Before anyone gets all over me, yes, I acknowledge that there are some children who commit particularly heinous, purposeful crimes - sexual or not - and they need to be TREATED (treated, not punished) differently than others. But the majority of "juvenile sex offenders" we hear about in the news are not violent or dangerous kids. Troubled, perhaps - in certain circumstances. The truth is, the majority of us over the age of 18 have probably committed acts as teens that would have us labeled "sex offenders" - especially if our entire adolescence was probed and analyzed by people looking for problems.
Calling adolescence the period of life that most of us associate with angst, awkwardness and confusion - where parents lament the skimpy outfits of their daughters and sons lock themselves in their bedrooms with Sears catalogs - approaches unbearably cliche. "High school" has provided us with the plot for thousands of movies over the years involving the intricacies of hooking up, sneaking out and losing one's virginity; and even more recently, TV shows on cable television that glamorize teenage pregnancy have gained following with not just teenagers, but their parents too! Just how is it that for the most part, our society accepts and even embraces this attitude when it comes to kids and sex - but when someone mentions the term "sex offender", out come the pitchforks and utter inability to even consider anything other than terrifying monsters?
It is funny how the media and lawmakers use children to their advantage. When justifying the public sex offender registry, "child safety" is the go-to excuse. We get images of angelic little children in our heads, dressed in adorable outfits, out on picnics or at the beach or hugging their parents. The idea of someone doing harm to such helpless, innocent creatures makes us sad and angry, and since the registry and sex offenders are portrayed as the most likely source of this horror, suddenly we turn into spiteful, hateful, vengeful people willing to latch on to anything that sounds like it represents our emotions. But too often, we are fooled into projecting those emotions onto people who have not, and will not, commit those acts. Often, those people are children themselves - the very "angels" that are the source of our emotion.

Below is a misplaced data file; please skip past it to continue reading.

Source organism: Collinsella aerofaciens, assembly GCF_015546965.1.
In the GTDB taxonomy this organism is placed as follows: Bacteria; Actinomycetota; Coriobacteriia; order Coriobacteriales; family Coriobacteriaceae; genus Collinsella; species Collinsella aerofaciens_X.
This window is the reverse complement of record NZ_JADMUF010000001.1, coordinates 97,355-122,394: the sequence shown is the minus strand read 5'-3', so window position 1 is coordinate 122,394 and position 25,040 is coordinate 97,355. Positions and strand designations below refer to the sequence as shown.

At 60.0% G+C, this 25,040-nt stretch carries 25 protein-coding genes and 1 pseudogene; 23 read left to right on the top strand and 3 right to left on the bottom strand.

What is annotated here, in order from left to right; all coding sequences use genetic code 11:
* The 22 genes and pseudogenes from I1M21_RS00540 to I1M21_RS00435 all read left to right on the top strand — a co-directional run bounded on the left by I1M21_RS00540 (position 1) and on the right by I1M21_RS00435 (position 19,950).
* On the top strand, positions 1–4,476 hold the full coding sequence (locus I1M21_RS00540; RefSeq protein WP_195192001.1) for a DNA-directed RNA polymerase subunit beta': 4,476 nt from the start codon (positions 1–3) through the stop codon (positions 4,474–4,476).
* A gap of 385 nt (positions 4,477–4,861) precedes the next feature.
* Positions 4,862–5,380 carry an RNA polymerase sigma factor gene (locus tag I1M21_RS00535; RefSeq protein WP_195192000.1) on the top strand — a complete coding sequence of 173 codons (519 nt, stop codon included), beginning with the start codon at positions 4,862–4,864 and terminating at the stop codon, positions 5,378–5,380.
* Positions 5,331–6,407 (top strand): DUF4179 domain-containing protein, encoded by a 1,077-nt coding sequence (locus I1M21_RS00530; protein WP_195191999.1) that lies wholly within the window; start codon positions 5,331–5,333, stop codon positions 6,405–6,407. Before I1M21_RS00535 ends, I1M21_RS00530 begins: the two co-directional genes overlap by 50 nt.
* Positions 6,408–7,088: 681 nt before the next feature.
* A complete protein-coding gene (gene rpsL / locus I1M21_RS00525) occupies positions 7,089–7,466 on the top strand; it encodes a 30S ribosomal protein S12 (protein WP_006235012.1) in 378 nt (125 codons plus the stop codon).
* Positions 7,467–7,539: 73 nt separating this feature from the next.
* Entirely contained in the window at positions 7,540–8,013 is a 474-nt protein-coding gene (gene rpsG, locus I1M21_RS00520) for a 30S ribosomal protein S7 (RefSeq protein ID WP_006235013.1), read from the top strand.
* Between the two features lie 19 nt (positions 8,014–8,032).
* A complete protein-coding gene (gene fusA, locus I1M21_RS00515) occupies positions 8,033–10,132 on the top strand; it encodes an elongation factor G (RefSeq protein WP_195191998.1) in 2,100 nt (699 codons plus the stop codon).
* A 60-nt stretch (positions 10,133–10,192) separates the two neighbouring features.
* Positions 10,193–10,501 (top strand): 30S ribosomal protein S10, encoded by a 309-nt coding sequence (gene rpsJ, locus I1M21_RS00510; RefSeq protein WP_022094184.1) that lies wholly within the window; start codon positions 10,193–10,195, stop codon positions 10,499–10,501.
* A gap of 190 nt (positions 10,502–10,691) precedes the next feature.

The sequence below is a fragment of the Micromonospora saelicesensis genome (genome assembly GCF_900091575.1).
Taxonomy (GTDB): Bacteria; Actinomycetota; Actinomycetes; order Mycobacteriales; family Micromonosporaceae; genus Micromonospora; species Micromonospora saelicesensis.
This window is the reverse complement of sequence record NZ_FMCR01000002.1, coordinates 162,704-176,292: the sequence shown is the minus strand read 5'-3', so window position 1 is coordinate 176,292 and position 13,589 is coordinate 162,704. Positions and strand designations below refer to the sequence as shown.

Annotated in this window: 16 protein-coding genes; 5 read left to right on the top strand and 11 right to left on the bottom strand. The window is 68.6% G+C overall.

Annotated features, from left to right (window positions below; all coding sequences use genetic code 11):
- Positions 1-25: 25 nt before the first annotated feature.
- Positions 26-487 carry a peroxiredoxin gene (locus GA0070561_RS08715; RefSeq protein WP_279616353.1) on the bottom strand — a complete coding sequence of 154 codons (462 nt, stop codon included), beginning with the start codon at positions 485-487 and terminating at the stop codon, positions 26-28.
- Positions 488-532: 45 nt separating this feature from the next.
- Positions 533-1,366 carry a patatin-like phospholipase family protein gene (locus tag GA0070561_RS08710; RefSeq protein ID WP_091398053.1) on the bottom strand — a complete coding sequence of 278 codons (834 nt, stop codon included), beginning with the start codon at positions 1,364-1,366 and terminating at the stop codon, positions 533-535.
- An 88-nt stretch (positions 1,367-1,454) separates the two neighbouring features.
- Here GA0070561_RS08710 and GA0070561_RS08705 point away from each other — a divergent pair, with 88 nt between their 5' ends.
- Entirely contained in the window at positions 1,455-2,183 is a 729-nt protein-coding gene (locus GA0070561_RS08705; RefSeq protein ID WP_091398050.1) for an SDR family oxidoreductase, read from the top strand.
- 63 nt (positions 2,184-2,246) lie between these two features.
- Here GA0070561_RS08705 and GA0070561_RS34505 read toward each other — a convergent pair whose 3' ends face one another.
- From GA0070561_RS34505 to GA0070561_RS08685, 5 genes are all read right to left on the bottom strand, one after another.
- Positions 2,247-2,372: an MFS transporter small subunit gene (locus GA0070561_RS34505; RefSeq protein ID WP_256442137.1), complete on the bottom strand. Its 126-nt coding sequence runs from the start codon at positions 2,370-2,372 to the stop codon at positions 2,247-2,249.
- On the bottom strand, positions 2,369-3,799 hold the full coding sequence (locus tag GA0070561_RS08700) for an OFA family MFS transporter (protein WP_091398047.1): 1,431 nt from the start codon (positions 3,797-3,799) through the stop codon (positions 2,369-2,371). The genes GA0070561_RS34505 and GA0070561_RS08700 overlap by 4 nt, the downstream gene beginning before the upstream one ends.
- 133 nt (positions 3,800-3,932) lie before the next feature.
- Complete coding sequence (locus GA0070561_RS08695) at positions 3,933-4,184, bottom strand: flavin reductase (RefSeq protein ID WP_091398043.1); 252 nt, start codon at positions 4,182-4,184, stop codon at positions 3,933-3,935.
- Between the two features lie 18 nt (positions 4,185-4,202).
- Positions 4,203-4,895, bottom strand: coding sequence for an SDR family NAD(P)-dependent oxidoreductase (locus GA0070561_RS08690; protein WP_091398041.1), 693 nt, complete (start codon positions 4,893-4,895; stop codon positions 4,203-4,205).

KOIN Local 6 news in Washington State reported a story earlier this week about a "sex offender coming to Woodland High". Sounds scary - was it a maintenance man, a substitute teacher, or a school administrator? No. It was a 15-year-old child, convicted of an unspecified "sex crime" committed when he was 13. He had completed his sentence and was now attempting to return to school. Apparently, it was a slow week for KOIN, and they decided to cause an uproar among parents by exploiting a child himself for the supposed reasons of "child safety".
A 13-year-old child cannot legally buy cigarettes, alcohol, firearms or pornography. A 13-year-old child cannot vote, drive a car, or hold a job. In most states, a 13-year-old child who engages in sexual behavior with someone just one year older than them is considered a "victim". Who in their right mind believes that a 13-year-old can understand and plan for the moral and legal consequences of sexual activity - but not for smoking a cigarette or drinking a beer? At one point does a child go from innocent, precious and worthy of protection by any means necessary - to a dangerous, predatory "sex offender" worthy of local news-level humiliation and judgment?
How can we possibly claim to care about children when we are so willing to destroy them when they make mistakes?